I did a flight of three shochu: one made from rice, another from buckwheat and a third from molasses. (I think the idea of a moldy drink scared the SPinC.) How were they? None of them will replace wine in my beverage rotation anytime soon. I did like the one from molasses, which maintained a bit of that blackstrap sweetness. Next time I’ll try the sweet potato shochu. It was still a little early in the day with the Pearl’s breweries still in front of us.
Flight #3 – Beer! At last, beer!
We hoped to hit the Pearl’s “Brewery Blocks” for afternoon flights of local beers. As my beer drinkers know, there’s some good beer from Oregon. Alas, we discovered that, like the Manhattan’s Meatpacking District, “Brewery Blocks” apparently refers to the former tenants of those buildings. The former brewery spaces are now largely retail spaces and upscale condos. We went looking for ales. We found Anthropologie. This gentrification was nicely done, mind you – but fantasies of little beer tasting rooms were dampened.
Slightly disheartened, we headed back towards the Monaco. Rounding a corner on our circuitous route, we saw a bar-front for “Tugboat Brewing Company,” but our bubbles burst as we discovered the door locked. Frustrated, we turned around and – to our joy and relief – saw a sign for “Bailey’s Taproom” directly across the street. With a menu of 30 Oregonian beers on tap, we’d struck gold. We shared a flight – a couple of IPAs, a cask bitter, a hefeweizen and a framboise. Since we’d been doing a limited-carb diet leading up to the vacation, these were the first beers we’d had in a month. I might have given thumbs up to an Old Style at this point. They just tasted GOOD.
Beer, glorious beer.
Flight #4 – The plan of attack comes into focus
Before we headed off to dinner at a highly recommended but ultimately disappointing meal at a Peruvian place, we stopped at Oregon Wines on Broadway, a wine store and tasting. Wine tasting was heavily on the agenda for the remainder of the trip. We had names of a few places from friends and travel guides, but we weren’t as familiar with the geography, which winery specialized in what style of pinot noir, etc. Eager to learn, we bellied up to the tasting bar and our tastress Emily (who sported some of the most stylish body art you’ll ever see) lined up six Oregon pinots for us from producers large and small.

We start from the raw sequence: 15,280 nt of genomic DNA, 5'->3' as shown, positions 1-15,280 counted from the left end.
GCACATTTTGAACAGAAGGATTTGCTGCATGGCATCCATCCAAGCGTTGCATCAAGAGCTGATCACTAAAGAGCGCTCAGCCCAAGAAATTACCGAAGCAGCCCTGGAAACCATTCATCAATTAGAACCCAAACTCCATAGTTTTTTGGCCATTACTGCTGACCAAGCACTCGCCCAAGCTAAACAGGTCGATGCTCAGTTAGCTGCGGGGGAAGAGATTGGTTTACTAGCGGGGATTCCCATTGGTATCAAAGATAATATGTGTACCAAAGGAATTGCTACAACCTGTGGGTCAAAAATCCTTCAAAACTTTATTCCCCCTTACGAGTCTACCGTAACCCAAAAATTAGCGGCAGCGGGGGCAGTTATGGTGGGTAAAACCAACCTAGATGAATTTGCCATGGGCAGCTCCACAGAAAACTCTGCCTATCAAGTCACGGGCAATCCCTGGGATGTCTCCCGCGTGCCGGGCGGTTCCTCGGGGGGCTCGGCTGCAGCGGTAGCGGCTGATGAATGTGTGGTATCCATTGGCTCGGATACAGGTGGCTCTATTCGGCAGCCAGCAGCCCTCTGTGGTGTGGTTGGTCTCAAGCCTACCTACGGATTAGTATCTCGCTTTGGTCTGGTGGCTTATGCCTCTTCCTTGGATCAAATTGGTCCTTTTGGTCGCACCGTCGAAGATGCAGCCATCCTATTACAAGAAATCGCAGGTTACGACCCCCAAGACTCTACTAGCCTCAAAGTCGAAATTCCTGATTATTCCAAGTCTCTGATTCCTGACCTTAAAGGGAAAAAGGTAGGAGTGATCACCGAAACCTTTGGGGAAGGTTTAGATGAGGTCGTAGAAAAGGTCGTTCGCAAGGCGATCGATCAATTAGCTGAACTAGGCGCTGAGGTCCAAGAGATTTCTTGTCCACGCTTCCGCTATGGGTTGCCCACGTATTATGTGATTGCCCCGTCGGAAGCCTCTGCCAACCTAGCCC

Emily explained (while cracking us up repeatedly) how Oregon wines were more terroir-driven than other domestics. Unlike California’s more consistent weather, Oregon’s changes markedly from year to year. A very warm year like 2009 leads to noticeably fuller and rounder wines than more subtle flavors of a cooler year like 2010 from the same vineyard. (How Euro!) Also, Oregon’s soil varies greatly – from clay to sediment to volcanic ash, all of which can sometimes be found in the same field of grapes. We picked out a couple of samples we particularly liked for flavor and structure — “Patricia Green” and “Libra.” Emily gave us a map of the Willamette Valley and said, “If you like those – try these!” Within a few minutes, our itinerary was fleshed out. The adventure began…
Northern Kentuckian Mike Rosenberg is a “Sommelier for the Common Man,” a regular guy with fifteen bucks worth of savoir faire and a nose for tasty food and wine. Learn about wine at his blog, The Naked Vine, and follow his culinary adventures at The Man Who Cooks – and here at KyForward. Email Mike at email@example.com.
(Photos from Naked Vine)